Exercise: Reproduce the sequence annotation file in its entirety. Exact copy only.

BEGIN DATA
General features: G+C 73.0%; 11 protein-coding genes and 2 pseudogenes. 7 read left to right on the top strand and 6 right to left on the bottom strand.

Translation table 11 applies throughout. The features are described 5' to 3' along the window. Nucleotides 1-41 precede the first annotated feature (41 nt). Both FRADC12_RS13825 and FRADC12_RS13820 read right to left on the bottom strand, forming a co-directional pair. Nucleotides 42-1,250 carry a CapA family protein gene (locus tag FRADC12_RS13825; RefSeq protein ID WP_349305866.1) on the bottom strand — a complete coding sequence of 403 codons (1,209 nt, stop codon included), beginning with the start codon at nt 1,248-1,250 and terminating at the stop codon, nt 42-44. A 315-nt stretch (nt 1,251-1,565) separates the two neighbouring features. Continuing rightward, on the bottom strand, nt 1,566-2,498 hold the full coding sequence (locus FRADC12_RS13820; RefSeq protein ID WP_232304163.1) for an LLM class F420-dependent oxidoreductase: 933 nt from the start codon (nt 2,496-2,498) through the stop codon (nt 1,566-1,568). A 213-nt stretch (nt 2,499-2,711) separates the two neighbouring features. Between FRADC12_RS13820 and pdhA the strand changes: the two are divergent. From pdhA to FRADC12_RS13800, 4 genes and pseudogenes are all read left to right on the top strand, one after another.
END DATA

General features: G+C 73.0%; 11 protein-coding genes and 2 pseudogenes. 7 read left to right on the top strand and 6 right to left on the bottom strand.

Translation table 11 applies throughout. The features are described 5' to 3' along the window. Nucleotides 1-41 precede the first annotated feature (41 nt). Both FRADC12_RS13825 and FRADC12_RS13820 read right to left on the bottom strand, forming a co-directional pair. Nucleotides 42-1,250 carry a CapA family protein gene (locus tag FRADC12_RS13825; RefSeq protein ID WP_349305866.1) on the bottom strand — a complete coding sequence of 403 codons (1,209 nt, stop codon included), beginning with the start codon at nt 1,248-1,250 and terminating at the stop codon, nt 42-44. A 315-nt stretch (nt 1,251-1,565) separates the two neighbouring features. Continuing rightward, on the bottom strand, nt 1,566-2,498 hold the full coding sequence (locus FRADC12_RS13820; RefSeq protein ID WP_232304163.1) for an LLM class F420-dependent oxidoreductase: 933 nt from the start codon (nt 2,496-2,498) through the stop codon (nt 1,566-1,568). A 213-nt stretch (nt 2,499-2,711) separates the two neighbouring features. Between FRADC12_RS13820 and pdhA the strand changes: the two are divergent. From pdhA to FRADC12_RS13800, 4 genes and pseudogenes are all read left to right on the top strand, one after another.